“What should I expect when I come to counselling?”
In the initial consultation you will meet with your psychologist to discuss your child’s specific issues and concerns and to set goals relating to therapeutic objectives. At each counselling session your child will spend time individually with the psychologist. While your child is with the psychologist, you may like to visit one the local cafés or browse the Bay Street shops. At the end of each session we invite parents back into the session and briefly summarise what was achieved. We often set small homework tasks for your child to complete before their next session.
“What sort of activities will my child do in counselling?”
Your child may use a series of worksheets, role plays and active learning approaches that will help them to resolve any issues or conflicts. Cognitive strategies to replace unhelpful thinking patterns will be explored. Unhelpful thoughts such as negative self talk will be replaced with more realistic and practical ideas and thoughts. Emotion management strategies will be explicitly taught and practiced. Specific scenarios will be discussed and acted out to help your child how to self-manage any depressive thoughts and feelings.
“What should I tell my child when they come for counselling?”
You can tell them that they are going to visit a psychologist who helps lots of different kids deal with all sorts of issues. They will spend some time with the psychologist talking about the good aspects of their life and also those aspects that may need some improvement. They will be talking about their family and friends and also developing some strategies to help them cope better at school and at home.
“Can I stay with my child during a counselling session?”
Yes. Parents may choose to stay with their child during some sessions. However, it is often better for your child to have some time alone with the psychologist. It is important that your child is given the opportunity to express their own opinions and ideas without Mum or Dad in the room. At the end of the session, we like to give you a brief summary of what was achieved during the session, so we can all work together to achieve the best possible outcomes.
“How many sessions will my child need?”
The number of sessions can vary depending on the issue. For example, if we are helping children with moderate anxiety, social skills or study skills, most children will make solid progress in one course of six (6) sessions. More acute or chronic problems may require a longer term approach. In many cases periodic catch-up/review sessions are useful to help keep things on track, catch any small issues before they escalate and work on achieving longer term goals.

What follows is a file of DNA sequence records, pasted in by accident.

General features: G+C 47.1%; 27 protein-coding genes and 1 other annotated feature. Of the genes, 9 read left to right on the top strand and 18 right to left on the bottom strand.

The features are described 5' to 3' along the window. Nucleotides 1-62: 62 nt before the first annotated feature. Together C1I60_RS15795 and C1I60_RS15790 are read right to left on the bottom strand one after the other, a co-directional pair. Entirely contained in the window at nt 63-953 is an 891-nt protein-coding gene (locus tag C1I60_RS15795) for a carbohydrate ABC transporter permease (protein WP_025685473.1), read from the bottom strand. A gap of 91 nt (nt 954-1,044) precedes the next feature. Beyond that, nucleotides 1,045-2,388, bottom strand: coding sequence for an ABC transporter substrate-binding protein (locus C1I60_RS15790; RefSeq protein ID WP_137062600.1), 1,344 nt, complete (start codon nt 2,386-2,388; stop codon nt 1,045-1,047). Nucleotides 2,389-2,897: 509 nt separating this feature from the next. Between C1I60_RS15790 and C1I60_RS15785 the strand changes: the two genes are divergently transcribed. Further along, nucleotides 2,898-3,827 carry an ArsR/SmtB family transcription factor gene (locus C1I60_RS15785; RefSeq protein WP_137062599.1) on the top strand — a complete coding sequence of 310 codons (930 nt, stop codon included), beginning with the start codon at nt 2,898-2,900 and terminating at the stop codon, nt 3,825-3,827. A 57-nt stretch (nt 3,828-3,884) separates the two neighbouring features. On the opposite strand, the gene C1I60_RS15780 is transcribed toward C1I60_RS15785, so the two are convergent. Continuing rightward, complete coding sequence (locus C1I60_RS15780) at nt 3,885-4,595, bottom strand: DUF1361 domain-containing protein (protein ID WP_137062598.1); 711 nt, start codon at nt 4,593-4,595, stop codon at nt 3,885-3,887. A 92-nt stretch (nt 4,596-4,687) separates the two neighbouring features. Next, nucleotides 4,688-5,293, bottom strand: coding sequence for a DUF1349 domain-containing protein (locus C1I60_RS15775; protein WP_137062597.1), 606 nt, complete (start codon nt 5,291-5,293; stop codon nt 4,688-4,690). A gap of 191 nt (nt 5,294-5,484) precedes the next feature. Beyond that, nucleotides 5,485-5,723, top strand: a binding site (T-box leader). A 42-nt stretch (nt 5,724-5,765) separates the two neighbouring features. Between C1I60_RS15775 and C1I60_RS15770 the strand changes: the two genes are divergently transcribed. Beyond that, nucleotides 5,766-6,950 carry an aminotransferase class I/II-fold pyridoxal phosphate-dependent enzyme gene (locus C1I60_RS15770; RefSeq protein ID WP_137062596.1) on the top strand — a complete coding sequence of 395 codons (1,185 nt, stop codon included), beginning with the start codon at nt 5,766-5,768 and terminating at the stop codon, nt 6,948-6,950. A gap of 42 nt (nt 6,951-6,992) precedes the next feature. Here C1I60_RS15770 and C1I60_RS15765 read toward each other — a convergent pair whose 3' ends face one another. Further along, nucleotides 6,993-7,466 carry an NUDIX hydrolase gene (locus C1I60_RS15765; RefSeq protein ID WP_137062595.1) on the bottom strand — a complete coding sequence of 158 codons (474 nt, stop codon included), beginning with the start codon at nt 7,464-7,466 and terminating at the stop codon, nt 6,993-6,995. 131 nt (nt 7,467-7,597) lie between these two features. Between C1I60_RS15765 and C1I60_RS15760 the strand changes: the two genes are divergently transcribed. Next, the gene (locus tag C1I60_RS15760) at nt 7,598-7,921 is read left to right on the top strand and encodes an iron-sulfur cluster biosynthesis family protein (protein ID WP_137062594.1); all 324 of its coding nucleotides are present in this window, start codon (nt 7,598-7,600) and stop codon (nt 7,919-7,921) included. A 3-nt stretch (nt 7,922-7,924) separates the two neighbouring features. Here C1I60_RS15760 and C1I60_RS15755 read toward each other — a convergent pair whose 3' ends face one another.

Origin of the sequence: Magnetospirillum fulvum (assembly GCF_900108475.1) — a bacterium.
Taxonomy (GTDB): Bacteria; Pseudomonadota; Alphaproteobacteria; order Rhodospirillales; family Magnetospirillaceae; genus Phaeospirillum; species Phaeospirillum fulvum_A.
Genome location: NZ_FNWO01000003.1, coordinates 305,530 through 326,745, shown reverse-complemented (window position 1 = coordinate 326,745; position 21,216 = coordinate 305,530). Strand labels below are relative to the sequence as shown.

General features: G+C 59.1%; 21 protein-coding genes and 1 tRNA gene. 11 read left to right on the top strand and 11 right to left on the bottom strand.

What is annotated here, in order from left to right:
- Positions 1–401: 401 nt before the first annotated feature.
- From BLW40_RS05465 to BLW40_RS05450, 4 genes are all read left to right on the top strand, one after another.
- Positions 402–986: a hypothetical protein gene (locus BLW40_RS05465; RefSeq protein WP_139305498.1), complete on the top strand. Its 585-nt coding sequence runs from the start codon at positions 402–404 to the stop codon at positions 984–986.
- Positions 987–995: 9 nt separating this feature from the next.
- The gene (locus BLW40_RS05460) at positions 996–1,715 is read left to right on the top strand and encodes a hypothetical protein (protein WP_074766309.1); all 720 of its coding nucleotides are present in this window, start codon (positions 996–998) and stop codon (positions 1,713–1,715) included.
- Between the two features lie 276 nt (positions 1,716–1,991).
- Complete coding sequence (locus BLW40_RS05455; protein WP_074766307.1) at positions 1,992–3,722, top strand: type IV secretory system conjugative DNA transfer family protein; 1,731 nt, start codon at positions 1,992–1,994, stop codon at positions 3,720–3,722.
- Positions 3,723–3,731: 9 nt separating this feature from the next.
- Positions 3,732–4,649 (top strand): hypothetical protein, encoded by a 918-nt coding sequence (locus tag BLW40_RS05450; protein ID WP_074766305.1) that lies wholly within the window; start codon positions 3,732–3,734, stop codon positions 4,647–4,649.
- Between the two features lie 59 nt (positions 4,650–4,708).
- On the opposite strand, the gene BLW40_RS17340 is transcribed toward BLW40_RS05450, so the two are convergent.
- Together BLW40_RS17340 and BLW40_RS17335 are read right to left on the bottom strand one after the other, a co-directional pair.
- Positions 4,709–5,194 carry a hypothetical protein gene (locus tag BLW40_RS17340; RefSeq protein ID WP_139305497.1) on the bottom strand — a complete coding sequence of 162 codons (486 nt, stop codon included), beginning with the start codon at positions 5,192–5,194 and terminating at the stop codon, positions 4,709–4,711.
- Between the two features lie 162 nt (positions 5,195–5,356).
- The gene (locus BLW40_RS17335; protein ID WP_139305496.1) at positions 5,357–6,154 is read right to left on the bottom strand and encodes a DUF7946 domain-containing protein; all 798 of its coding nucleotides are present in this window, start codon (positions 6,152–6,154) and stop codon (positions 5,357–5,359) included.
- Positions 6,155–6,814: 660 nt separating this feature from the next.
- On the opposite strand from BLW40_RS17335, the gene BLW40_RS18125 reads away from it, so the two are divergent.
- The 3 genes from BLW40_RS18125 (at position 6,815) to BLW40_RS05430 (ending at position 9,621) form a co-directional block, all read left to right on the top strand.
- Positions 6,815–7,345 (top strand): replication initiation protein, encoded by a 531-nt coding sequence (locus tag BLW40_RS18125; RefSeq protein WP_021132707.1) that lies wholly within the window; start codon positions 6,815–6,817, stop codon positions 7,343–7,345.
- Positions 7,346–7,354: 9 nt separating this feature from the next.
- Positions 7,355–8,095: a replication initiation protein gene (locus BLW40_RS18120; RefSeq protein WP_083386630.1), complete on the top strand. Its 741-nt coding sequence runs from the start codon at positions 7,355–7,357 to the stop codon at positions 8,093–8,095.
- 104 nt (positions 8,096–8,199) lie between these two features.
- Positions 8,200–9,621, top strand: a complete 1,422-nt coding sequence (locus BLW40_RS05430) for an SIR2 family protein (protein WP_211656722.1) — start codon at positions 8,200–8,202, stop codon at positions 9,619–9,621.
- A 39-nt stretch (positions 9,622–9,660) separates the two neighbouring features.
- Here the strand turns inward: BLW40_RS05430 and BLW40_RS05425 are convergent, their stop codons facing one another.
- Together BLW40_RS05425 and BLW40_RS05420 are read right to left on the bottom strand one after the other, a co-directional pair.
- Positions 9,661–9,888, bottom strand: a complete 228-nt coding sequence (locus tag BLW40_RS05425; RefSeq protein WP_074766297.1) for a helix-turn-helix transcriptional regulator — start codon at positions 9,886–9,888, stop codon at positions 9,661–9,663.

“How confidential is counselling?”
We try to maintain confidentiality as much as possible. Children need to have a private space where they can freely express their thoughts and ideas without the scrutiny of parents.
Our general policy is that confidentiality must be broken if a child threatens to seriously harm themselves or others. In this serious case, you will be notified immediately and given an action plan.
If you have given permission (verbal or written) to talk with a third party, such as a GP or school, we will discuss any relevant issues with them.
For young children, parental involvement is necessary for change, and we therefore encourage you to participate in a brief review and summary of the session with your child, at the conclusion of the session.
Teenagers are usually more concerned with privacy. We encourage teenagers to share a review of the counselling session with you. However, we do respect their right to share only to the extent that they are comfortable in doing so.
“Do you provide holistic care?”
Yes. We work in conjunction with GPs and paediatricians to help children and teenagers cope and thrive within the school, home and wider community.
“Do you treat serious mental health issues?”
If your child has severe mental health issues, such as psychosis (in which contact with reality is lost or highly distorted), or suicidal thoughts or attempts, we suggest that you get a referral to a Child Psychiatrist. A psychiatrist has specialist medical training and can prescribe medication and other medical interventions.
“Is there a code of ethics for the profession of psychology?”
The Australian Psychological Society (APS) publishes a code of ethics which you can view here. We are members of the APS and uphold the highest possible ethical guidelines.
“How is an Educational Psychologist different from other psychologists?”
Educational Psychologists help children, teenagers and parents with a wide variety of social, emotional and learning issues. We work with children who are experiencing problems at school and help them to enhance their learning. For example, a child with excessive anxiety in social situations will struggle at school. An educational psychologist can teach a child skills for managing specific situations where they experience difficulty in coping or learning. Through counselling, they will learn practical strategies to cope and function more effectively in general.
Educational Psychologists are also experts in child testing and assessment. We use psychological assessment tools to help identify any learning difficulties, such as dyslexia (reading difficulties), dyscalculia (maths difficulties) or dysgraphia (written expression difficulties) and we recommend practical strategies to improve learning outcomes for children facing these challenges.
We have extensive experience in working within the educational system and we are ideally placed to assist school children of all ages.